Indexed on: 01 Jun '11Published on: 01 Jun '11Published in: Environmental Microbiology Reports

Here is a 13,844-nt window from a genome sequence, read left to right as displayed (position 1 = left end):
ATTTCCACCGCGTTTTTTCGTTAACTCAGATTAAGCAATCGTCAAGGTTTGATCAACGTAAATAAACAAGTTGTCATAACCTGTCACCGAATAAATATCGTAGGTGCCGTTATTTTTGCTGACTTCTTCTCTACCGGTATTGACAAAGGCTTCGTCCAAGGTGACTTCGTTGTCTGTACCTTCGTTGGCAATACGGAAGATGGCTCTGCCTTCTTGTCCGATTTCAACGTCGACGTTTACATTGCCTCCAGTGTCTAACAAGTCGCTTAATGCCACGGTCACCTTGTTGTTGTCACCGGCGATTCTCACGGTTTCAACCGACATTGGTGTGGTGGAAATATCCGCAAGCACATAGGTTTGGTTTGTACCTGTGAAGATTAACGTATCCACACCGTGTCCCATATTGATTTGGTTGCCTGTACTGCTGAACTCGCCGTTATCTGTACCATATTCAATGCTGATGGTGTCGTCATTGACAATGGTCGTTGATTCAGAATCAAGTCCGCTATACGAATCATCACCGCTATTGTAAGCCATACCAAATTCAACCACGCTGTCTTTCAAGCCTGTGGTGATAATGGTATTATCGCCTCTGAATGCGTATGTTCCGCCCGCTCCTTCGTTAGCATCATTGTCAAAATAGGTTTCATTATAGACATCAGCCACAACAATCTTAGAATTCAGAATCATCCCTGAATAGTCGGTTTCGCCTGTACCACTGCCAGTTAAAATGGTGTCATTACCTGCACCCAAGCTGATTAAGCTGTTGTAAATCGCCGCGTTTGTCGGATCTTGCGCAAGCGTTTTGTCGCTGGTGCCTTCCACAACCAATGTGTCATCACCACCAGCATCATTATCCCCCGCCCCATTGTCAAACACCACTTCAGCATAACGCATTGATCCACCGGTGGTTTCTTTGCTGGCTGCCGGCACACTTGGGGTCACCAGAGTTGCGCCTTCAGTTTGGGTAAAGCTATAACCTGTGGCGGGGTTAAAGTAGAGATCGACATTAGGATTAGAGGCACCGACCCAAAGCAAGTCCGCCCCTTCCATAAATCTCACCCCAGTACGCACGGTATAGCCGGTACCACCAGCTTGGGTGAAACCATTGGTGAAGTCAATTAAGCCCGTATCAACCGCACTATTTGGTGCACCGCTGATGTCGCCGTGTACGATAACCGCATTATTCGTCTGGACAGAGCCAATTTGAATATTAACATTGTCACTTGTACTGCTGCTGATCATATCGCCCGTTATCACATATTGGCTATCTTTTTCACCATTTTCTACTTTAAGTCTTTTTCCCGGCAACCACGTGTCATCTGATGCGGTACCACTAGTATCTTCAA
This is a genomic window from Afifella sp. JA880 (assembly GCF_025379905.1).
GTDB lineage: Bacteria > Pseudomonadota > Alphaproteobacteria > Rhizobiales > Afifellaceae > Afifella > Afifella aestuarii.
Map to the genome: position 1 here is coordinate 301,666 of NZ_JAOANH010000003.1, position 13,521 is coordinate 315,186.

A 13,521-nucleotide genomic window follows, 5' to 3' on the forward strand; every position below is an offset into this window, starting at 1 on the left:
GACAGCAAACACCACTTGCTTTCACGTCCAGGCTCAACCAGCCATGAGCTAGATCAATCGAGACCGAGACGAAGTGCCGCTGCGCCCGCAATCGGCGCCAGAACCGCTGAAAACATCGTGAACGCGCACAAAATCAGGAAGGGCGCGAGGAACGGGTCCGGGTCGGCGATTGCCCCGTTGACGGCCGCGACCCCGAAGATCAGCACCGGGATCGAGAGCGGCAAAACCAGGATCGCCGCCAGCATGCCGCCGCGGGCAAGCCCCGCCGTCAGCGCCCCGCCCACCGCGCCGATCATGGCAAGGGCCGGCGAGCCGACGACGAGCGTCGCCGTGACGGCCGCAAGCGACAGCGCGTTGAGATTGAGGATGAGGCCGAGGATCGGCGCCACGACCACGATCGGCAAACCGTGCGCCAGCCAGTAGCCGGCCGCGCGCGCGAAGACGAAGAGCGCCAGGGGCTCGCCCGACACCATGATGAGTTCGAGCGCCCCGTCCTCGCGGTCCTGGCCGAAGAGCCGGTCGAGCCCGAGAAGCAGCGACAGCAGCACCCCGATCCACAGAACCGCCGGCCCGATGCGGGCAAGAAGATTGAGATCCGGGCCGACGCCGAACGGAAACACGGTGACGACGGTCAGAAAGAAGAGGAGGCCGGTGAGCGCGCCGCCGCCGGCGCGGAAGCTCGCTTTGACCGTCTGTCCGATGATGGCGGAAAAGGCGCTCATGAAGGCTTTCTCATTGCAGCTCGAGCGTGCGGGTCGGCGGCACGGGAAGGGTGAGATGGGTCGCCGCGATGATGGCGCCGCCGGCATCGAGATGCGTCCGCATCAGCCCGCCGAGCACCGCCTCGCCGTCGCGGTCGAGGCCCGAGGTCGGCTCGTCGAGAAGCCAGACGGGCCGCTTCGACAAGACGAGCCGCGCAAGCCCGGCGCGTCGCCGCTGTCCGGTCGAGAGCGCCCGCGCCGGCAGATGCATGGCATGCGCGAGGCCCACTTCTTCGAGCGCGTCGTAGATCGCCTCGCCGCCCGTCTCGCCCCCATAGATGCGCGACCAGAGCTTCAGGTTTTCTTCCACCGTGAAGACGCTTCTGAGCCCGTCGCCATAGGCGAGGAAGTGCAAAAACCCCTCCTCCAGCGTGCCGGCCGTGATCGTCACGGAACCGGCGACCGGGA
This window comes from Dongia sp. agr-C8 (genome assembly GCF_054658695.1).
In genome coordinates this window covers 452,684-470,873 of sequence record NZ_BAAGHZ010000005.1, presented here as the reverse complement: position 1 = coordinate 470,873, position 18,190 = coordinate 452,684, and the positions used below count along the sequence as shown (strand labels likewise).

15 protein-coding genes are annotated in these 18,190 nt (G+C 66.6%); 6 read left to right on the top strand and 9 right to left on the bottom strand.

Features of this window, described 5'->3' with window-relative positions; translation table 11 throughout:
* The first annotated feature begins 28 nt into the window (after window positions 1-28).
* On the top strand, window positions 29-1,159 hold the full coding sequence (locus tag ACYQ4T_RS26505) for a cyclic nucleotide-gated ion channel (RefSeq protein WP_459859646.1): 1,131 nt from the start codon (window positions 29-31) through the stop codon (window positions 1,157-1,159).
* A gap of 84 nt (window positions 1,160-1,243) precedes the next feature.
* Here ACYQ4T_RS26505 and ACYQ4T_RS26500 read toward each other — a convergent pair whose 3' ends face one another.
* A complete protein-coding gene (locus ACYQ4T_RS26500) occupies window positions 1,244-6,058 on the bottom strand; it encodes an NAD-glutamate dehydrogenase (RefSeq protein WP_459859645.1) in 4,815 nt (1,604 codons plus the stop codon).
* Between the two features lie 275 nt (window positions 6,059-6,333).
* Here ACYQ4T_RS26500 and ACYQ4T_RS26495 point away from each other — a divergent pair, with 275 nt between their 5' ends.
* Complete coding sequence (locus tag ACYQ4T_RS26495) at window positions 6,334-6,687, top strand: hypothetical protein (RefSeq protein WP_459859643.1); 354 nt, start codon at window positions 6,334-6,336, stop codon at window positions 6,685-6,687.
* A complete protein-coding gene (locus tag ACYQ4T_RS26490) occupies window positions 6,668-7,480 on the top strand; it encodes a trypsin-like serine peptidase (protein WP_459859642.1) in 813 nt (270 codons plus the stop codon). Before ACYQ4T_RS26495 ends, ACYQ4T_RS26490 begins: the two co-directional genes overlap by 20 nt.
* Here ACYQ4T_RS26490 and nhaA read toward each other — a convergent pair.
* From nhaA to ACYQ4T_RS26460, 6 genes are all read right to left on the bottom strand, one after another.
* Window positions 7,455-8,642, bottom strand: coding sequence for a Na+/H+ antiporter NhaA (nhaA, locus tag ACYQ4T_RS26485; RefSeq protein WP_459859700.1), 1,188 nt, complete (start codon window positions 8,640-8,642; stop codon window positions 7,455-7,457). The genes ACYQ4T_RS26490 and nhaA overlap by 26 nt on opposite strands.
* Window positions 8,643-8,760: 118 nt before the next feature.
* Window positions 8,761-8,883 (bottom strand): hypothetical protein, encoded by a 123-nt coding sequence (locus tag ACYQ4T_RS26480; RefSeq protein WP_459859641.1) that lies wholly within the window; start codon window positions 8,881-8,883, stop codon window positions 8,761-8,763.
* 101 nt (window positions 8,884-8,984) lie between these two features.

Methane production in paddy soil is substantially suppressed after even a brief exposure of soil to oxygen. We hypothesized that the strong response of methanogen activity is reflected in the transcription of functional genes rather than in the composition of the community of methanogens. Therefore, we determined the community composition and the transcriptional response of methanogens in a rice field soil by targeting the mcrA gene (encoding the α subunit of methyl-coenzyme M reductase). Transcription of mcrA genes measured by quantitative PCR decreased by an order of magnitude after brief exposure to O2 . Terminal restriction fragment length polymorphism of mcrA genes and gene transcripts showed that although the community structure of methanogens did not change, the composition of transcripts dramatically responded to O2 exposure. In the beginning, transcripts of Methanocellales were the relatively most abundant, indicating resistance of these hydrogenotrophic methanogens against O2 stress. Later on, mcrA transcripts of acetoclastic methanogens became relatively more abundant coinciding with the turnover of acetate. The transcription of Methanosarcinaceae was relatively greater when acetate accumulated while Methanosaetaceae became more active when acetate concentrations decreased. In the presence of methyl fluoride, a specific inhibitor of acetoclastic methanogenesis, mcrA transcription by Methanosaetaceae was greatly suppressed while that of Methanosarcinaceae was less affected. Our study showed that in contrast to constant community structure as revealed by DNA-based fingerprinting the transcription of functional mcrA genes strongly responded to O2 stress and the presence of inhibitor CH3 F. The response patterns reflected the genomic and physiological traits of individual methanogens.